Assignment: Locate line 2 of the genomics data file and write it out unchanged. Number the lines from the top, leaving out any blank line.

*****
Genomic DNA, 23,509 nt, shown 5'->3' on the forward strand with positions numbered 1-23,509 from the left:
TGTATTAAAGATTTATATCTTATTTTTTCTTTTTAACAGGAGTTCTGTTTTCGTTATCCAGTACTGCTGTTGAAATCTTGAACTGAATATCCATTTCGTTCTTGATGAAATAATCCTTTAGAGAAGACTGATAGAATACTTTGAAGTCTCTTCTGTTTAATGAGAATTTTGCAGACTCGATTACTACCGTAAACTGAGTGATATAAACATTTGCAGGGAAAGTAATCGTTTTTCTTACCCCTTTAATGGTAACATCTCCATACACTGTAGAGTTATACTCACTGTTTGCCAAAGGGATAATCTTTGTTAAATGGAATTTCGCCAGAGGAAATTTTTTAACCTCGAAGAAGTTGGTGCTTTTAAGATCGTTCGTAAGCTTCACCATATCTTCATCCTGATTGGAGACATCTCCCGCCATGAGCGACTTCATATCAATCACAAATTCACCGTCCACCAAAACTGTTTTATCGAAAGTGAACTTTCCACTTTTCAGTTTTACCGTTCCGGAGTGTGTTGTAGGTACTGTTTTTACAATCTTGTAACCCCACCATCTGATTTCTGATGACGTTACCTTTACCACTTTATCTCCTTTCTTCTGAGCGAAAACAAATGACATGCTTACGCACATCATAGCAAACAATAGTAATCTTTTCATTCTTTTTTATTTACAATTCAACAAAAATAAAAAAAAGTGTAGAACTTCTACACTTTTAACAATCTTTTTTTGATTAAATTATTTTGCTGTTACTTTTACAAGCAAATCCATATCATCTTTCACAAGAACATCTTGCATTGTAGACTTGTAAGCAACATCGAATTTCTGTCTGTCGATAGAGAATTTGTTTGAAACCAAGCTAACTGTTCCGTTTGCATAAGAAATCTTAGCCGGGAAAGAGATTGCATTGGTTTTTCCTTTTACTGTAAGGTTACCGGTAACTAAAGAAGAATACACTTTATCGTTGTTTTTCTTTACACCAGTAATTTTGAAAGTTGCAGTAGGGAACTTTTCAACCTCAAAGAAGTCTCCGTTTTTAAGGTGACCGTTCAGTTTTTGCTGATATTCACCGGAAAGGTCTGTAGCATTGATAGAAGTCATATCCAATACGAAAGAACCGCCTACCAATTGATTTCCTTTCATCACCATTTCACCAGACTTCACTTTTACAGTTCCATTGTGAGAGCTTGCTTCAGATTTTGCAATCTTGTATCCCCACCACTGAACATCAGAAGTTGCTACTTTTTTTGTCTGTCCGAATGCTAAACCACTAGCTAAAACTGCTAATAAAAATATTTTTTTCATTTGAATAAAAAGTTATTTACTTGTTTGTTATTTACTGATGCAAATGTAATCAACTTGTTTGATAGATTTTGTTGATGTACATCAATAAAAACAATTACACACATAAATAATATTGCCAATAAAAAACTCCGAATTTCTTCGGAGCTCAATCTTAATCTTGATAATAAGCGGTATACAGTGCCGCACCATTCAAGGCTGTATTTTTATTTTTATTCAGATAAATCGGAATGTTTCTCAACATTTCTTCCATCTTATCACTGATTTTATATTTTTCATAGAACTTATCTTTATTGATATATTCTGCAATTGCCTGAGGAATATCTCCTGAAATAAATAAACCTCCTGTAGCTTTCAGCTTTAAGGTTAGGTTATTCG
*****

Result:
TGTATTAAAGATTTATATCTTATTTTTTCTTTTTAACAGGAGTTCTGTTTTCGTTATCCAGTACTGCTGTTGAAATCTTGAACTGAATATCCATTTCGTTCTTGATGAAATAATCCTTTAGAGAAGACTGATAGAATACTTTGAAGTCTCTTCTGTTTAATGAGAATTTTGCAGACTCGATTACTACCGTAAACTGAGTGATATAAACATTTGCAGGGAAAGTAATCGTTTTTCTTACCCCTTTAATGGTAACATCTCCATACACTGTAGAGTTATACTCACTGTTTGCCAAAGGGATAATCTTTGTTAAATGGAATTTCGCCAGAGGAAATTTTTTAACCTCGAAGAAGTTGGTGCTTTTAAGATCGTTCGTAAGCTTCACCATATCTTCATCCTGATTGGAGACATCTCCCGCCATGAGCGACTTCATATCAATCACAAATTCACCGTCCACCAAAACTGTTTTATCGAAAGTGAACTTTCCACTTTTCAGTTTTACCGTTCCGGAGTGTGTTGTAGGTACTGTTTTTACAATCTTGTAACCCCACCATCTGATTTCTGATGACGTTACCTTTACCACTTTATCTCCTTTCTTCTGAGCGAAAACAAATGACATGCTTACGCACATCATAGCAAACAATAGTAATCTTTTCATTCTTTTTTATTTACAATTCAACAAAAATAAAAAAAAGTGTAGAACTTCTACACTTTTAACAATCTTTTTTTGATTAAATTATTTTGCTGTTACTTTTACAAGCAAATCCATATCATCTTTCACAAGAACATCTTGCATTGTAGACTTGTAAGCAACATCGAATTTCTGTCTGTCGATAGAGAATTTGTTTGAAACCAAGCTAACTGTTCCGTTTGCATAAGAAATCTTAGCCGGGAAAGAGATTGCATTGGTTTTTCCTTTTACTGTAAGGTTACCGGTAACTAAAGAAGAATACACTTTATCGTTGTTTTTCTTTACACCAGTAATTTTGAAAGTTGCAGTAGGGAACTTTTCAACCTCAAAGAAGTCTCCGTTTTTAAGGTGACCGTTCAGTTTTTGCTGATATTCACCGGAAAGGTCTGTAGCATTGATAGAAGTCATATCCAATACGAAAGAACCGCCTACCAATTGATTTCCTTTCATCACCATTTCACCAGACTTCACTTTTACAGTTCCATTGTGAGAGCTTGCTTCAGATTTTGCAATCTTGTATCCCCACCACTGAACATCAGAAGTTGCTACTTTTTTTGTCTGTCCGAATGCTAAACCACTAGCTAAAACTGCTAATAAAAATATTTTTTTCATTTGAATAAAAAGTTATTTACTTGTTTGTTATTTACTGATGCAAATGTAATCAACTTGTTTGATAGATTTTGTTGATGTACATCAATAAAAACAATTACACACATAAATAATATTGCCAATAAAAAACTCCGAATTTCTTCGGAGCTCAATCTTAATCTTGATAATAAGCGGTATACAGTGCCGCACCATTCAAGGCTGTATTTTTATTTTTATTCAGATAAATCGGAATGTTTCTCAACATTTCTTCCATCTTATCACTGATTTTATATTTTTCATAGAACTTATCTTTATTGATATATTCTGCAATTGCCTGAGGAATATCTCCTGAAATAAATAAACCTCCTGTAGCTTTCAGCTTTAAGGTTAGGTTATTCG